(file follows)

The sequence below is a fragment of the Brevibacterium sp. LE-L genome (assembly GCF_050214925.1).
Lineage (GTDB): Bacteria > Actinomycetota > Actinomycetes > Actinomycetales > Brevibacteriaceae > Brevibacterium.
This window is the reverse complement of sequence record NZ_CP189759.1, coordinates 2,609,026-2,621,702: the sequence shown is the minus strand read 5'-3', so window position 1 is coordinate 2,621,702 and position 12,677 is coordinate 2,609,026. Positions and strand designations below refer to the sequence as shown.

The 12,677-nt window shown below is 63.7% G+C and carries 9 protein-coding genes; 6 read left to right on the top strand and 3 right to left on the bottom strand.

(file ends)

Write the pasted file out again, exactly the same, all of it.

The sequence below is a fragment of the Brevibacterium sp. LE-L genome (assembly GCF_050214925.1).
Lineage (GTDB): Bacteria > Actinomycetota > Actinomycetes > Actinomycetales > Brevibacteriaceae > Brevibacterium.
This window is the reverse complement of sequence record NZ_CP189759.1, coordinates 2,609,026-2,621,702: the sequence shown is the minus strand read 5'-3', so window position 1 is coordinate 2,621,702 and position 12,677 is coordinate 2,609,026. Positions and strand designations below refer to the sequence as shown.

The 12,677-nt window shown below is 63.7% G+C and carries 9 protein-coding genes; 6 read left to right on the top strand and 3 right to left on the bottom strand.